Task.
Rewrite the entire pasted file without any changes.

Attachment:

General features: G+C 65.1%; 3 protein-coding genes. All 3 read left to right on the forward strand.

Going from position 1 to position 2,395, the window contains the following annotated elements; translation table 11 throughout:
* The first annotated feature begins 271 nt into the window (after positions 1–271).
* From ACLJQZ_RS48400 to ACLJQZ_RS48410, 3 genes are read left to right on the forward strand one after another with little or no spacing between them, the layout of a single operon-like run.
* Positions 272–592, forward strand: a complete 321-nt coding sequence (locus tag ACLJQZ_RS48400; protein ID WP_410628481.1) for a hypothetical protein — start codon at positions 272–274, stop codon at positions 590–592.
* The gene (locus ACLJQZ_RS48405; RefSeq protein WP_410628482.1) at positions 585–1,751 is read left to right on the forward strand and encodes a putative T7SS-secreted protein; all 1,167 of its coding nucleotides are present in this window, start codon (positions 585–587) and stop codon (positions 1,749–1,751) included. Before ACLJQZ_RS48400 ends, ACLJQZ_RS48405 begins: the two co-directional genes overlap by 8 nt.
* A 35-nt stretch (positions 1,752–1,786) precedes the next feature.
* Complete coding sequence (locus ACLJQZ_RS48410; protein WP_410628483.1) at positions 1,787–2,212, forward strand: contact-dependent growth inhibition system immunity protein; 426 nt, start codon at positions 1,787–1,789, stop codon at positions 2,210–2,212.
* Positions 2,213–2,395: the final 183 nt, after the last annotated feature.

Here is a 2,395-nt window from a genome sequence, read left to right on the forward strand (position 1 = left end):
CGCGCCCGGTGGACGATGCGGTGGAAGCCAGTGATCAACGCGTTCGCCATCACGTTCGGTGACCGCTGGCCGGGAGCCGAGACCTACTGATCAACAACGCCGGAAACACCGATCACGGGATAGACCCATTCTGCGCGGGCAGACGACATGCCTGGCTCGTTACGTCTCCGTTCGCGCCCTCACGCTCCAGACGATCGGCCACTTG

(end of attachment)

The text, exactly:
General features: G+C 65.1%; 3 protein-coding genes. All 3 read left to right on the forward strand.

Going from position 1 to position 2,395, the window contains the following annotated elements; translation table 11 throughout:
* The first annotated feature begins 271 nt into the window (after positions 1–271).
* From ACLJQZ_RS48400 to ACLJQZ_RS48410, 3 genes are read left to right on the forward strand one after another with little or no spacing between them, the layout of a single operon-like run.
* Positions 272–592, forward strand: a complete 321-nt coding sequence (locus tag ACLJQZ_RS48400; protein ID WP_410628481.1) for a hypothetical protein — start codon at positions 272–274, stop codon at positions 590–592.
* The gene (locus ACLJQZ_RS48405; RefSeq protein WP_410628482.1) at positions 585–1,751 is read left to right on the forward strand and encodes a putative T7SS-secreted protein; all 1,167 of its coding nucleotides are present in this window, start codon (positions 585–587) and stop codon (positions 1,749–1,751) included. Before ACLJQZ_RS48400 ends, ACLJQZ_RS48405 begins: the two co-directional genes overlap by 8 nt.
* A 35-nt stretch (positions 1,752–1,786) precedes the next feature.
* Complete coding sequence (locus ACLJQZ_RS48410; protein WP_410628483.1) at positions 1,787–2,212, forward strand: contact-dependent growth inhibition system immunity protein; 426 nt, start codon at positions 1,787–1,789, stop codon at positions 2,210–2,212.
* Positions 2,213–2,395: the final 183 nt, after the last annotated feature.

Here is a 2,395-nt window from a genome sequence, read left to right on the forward strand (position 1 = left end):
CGCGCCCGGTGGACGATGCGGTGGAAGCCAGTGATCAACGCGTTCGCCATCACGTTCGGTGACCGCTGGCCGGGAGCCGAGACCTACTGATCAACAACGCCGGAAACACCGATCACGGGATAGACCCATTCTGCGCGGGCAGACGACATGCCTGGCTCGTTACGTCTCCGTTCGCGCCCTCACGCTCCAGACGATCGGCCACTTG